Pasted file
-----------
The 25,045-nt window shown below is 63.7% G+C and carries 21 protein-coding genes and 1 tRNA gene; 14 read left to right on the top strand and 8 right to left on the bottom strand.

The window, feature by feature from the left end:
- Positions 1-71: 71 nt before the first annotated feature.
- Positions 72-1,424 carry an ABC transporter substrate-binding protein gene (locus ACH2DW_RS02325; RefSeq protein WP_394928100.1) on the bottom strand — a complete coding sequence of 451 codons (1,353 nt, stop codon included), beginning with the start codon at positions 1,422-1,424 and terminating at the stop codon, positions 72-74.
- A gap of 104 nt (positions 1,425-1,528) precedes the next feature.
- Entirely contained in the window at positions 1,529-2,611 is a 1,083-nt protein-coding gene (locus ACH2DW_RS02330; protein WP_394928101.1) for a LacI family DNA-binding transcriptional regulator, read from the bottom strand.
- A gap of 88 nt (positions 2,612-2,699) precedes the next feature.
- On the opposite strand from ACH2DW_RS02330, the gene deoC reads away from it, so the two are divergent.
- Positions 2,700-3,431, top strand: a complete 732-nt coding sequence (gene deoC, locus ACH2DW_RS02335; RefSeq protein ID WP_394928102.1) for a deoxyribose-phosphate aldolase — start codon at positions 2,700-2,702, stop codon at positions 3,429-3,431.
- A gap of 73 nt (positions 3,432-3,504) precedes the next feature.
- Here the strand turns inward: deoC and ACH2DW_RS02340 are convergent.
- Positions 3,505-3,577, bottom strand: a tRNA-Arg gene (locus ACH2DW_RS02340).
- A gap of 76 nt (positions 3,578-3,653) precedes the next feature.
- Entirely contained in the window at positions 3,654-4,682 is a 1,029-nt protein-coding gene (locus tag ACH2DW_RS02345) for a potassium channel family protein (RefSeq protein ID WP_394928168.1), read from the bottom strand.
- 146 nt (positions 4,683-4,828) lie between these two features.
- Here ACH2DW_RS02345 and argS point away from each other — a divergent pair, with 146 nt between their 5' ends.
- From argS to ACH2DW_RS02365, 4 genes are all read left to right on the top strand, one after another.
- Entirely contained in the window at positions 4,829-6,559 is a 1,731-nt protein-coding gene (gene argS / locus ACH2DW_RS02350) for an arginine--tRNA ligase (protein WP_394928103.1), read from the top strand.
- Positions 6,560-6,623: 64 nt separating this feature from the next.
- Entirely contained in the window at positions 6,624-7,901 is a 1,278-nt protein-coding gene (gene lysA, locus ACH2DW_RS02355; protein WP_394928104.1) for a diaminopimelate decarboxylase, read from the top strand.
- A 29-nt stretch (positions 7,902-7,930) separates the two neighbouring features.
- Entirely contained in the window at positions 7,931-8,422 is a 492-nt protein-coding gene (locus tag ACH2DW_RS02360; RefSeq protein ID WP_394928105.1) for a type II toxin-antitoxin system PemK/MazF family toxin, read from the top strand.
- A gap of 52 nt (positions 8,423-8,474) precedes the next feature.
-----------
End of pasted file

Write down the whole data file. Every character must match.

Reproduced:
The 25,045-nt window shown below is 63.7% G+C and carries 21 protein-coding genes and 1 tRNA gene; 14 read left to right on the top strand and 8 right to left on the bottom strand.

The window, feature by feature from the left end:
- Positions 1-71: 71 nt before the first annotated feature.
- Positions 72-1,424 carry an ABC transporter substrate-binding protein gene (locus ACH2DW_RS02325; RefSeq protein WP_394928100.1) on the bottom strand — a complete coding sequence of 451 codons (1,353 nt, stop codon included), beginning with the start codon at positions 1,422-1,424 and terminating at the stop codon, positions 72-74.
- A gap of 104 nt (positions 1,425-1,528) precedes the next feature.
- Entirely contained in the window at positions 1,529-2,611 is a 1,083-nt protein-coding gene (locus ACH2DW_RS02330; protein WP_394928101.1) for a LacI family DNA-binding transcriptional regulator, read from the bottom strand.
- A gap of 88 nt (positions 2,612-2,699) precedes the next feature.
- On the opposite strand from ACH2DW_RS02330, the gene deoC reads away from it, so the two are divergent.
- Positions 2,700-3,431, top strand: a complete 732-nt coding sequence (gene deoC, locus ACH2DW_RS02335; RefSeq protein ID WP_394928102.1) for a deoxyribose-phosphate aldolase — start codon at positions 2,700-2,702, stop codon at positions 3,429-3,431.
- A gap of 73 nt (positions 3,432-3,504) precedes the next feature.
- Here the strand turns inward: deoC and ACH2DW_RS02340 are convergent.
- Positions 3,505-3,577, bottom strand: a tRNA-Arg gene (locus ACH2DW_RS02340).
- A gap of 76 nt (positions 3,578-3,653) precedes the next feature.
- Entirely contained in the window at positions 3,654-4,682 is a 1,029-nt protein-coding gene (locus tag ACH2DW_RS02345) for a potassium channel family protein (RefSeq protein ID WP_394928168.1), read from the bottom strand.
- 146 nt (positions 4,683-4,828) lie between these two features.
- Here ACH2DW_RS02345 and argS point away from each other — a divergent pair, with 146 nt between their 5' ends.
- From argS to ACH2DW_RS02365, 4 genes are all read left to right on the top strand, one after another.
- Entirely contained in the window at positions 4,829-6,559 is a 1,731-nt protein-coding gene (gene argS / locus ACH2DW_RS02350) for an arginine--tRNA ligase (protein WP_394928103.1), read from the top strand.
- Positions 6,560-6,623: 64 nt separating this feature from the next.
- Entirely contained in the window at positions 6,624-7,901 is a 1,278-nt protein-coding gene (gene lysA, locus ACH2DW_RS02355; protein WP_394928104.1) for a diaminopimelate decarboxylase, read from the top strand.
- A 29-nt stretch (positions 7,902-7,930) separates the two neighbouring features.
- Entirely contained in the window at positions 7,931-8,422 is a 492-nt protein-coding gene (locus tag ACH2DW_RS02360; RefSeq protein ID WP_394928105.1) for a type II toxin-antitoxin system PemK/MazF family toxin, read from the top strand.
- A gap of 52 nt (positions 8,423-8,474) precedes the next feature.